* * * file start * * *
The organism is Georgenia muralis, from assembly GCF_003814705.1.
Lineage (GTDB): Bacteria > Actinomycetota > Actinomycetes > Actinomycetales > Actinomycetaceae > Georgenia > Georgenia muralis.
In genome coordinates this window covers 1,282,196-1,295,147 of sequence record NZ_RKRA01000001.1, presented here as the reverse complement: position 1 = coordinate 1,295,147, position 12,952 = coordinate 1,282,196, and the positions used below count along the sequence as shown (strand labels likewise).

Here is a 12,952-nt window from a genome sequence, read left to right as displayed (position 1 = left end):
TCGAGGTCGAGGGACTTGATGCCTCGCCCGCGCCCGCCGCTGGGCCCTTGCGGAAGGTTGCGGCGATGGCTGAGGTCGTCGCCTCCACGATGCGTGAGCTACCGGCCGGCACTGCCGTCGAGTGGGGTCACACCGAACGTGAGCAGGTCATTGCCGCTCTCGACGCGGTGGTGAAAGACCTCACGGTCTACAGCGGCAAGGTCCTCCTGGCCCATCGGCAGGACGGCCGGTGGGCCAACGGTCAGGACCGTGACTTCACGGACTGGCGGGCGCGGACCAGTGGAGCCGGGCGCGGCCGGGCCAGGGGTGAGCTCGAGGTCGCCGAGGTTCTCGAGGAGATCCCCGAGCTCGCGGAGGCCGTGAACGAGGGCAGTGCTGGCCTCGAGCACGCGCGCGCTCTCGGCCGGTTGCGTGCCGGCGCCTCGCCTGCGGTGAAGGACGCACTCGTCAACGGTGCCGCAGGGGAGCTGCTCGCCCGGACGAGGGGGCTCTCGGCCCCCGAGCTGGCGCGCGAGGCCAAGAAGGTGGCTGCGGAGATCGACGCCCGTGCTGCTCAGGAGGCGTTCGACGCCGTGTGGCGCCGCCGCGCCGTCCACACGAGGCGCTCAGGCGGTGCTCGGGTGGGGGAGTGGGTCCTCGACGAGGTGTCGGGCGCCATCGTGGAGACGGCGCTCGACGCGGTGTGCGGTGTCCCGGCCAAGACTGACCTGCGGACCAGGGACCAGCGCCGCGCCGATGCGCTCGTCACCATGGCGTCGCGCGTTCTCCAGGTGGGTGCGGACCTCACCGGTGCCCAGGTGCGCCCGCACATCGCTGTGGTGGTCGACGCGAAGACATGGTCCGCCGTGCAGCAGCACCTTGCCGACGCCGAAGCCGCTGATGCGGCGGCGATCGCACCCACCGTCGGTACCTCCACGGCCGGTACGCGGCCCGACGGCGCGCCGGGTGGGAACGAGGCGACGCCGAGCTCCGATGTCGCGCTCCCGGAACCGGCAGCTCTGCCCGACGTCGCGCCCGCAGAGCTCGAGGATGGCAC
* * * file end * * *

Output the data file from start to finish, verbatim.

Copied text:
The organism is Georgenia muralis, from assembly GCF_003814705.1.
Lineage (GTDB): Bacteria > Actinomycetota > Actinomycetes > Actinomycetales > Actinomycetaceae > Georgenia > Georgenia muralis.
In genome coordinates this window covers 1,282,196-1,295,147 of sequence record NZ_RKRA01000001.1, presented here as the reverse complement: position 1 = coordinate 1,295,147, position 12,952 = coordinate 1,282,196, and the positions used below count along the sequence as shown (strand labels likewise).

Here is a 12,952-nt window from a genome sequence, read left to right as displayed (position 1 = left end):
TCGAGGTCGAGGGACTTGATGCCTCGCCCGCGCCCGCCGCTGGGCCCTTGCGGAAGGTTGCGGCGATGGCTGAGGTCGTCGCCTCCACGATGCGTGAGCTACCGGCCGGCACTGCCGTCGAGTGGGGTCACACCGAACGTGAGCAGGTCATTGCCGCTCTCGACGCGGTGGTGAAAGACCTCACGGTCTACAGCGGCAAGGTCCTCCTGGCCCATCGGCAGGACGGCCGGTGGGCCAACGGTCAGGACCGTGACTTCACGGACTGGCGGGCGCGGACCAGTGGAGCCGGGCGCGGCCGGGCCAGGGGTGAGCTCGAGGTCGCCGAGGTTCTCGAGGAGATCCCCGAGCTCGCGGAGGCCGTGAACGAGGGCAGTGCTGGCCTCGAGCACGCGCGCGCTCTCGGCCGGTTGCGTGCCGGCGCCTCGCCTGCGGTGAAGGACGCACTCGTCAACGGTGCCGCAGGGGAGCTGCTCGCCCGGACGAGGGGGCTCTCGGCCCCCGAGCTGGCGCGCGAGGCCAAGAAGGTGGCTGCGGAGATCGACGCCCGTGCTGCTCAGGAGGCGTTCGACGCCGTGTGGCGCCGCCGCGCCGTCCACACGAGGCGCTCAGGCGGTGCTCGGGTGGGGGAGTGGGTCCTCGACGAGGTGTCGGGCGCCATCGTGGAGACGGCGCTCGACGCGGTGTGCGGTGTCCCGGCCAAGACTGACCTGCGGACCAGGGACCAGCGCCGCGCCGATGCGCTCGTCACCATGGCGTCGCGCGTTCTCCAGGTGGGTGCGGACCTCACCGGTGCCCAGGTGCGCCCGCACATCGCTGTGGTGGTCGACGCGAAGACATGGTCCGCCGTGCAGCAGCACCTTGCCGACGCCGAAGCCGCTGATGCGGCGGCGATCGCACCCACCGTCGGTACCTCCACGGCCGGTACGCGGCCCGACGGCGCGCCGGGTGGGAACGAGGCGACGCCGAGCTCCGATGTCGCGCTCCCGGAACCGGCAGCTCTGCCCGACGTCGCGCCCGCAGAGCTCGAGGATGGCAC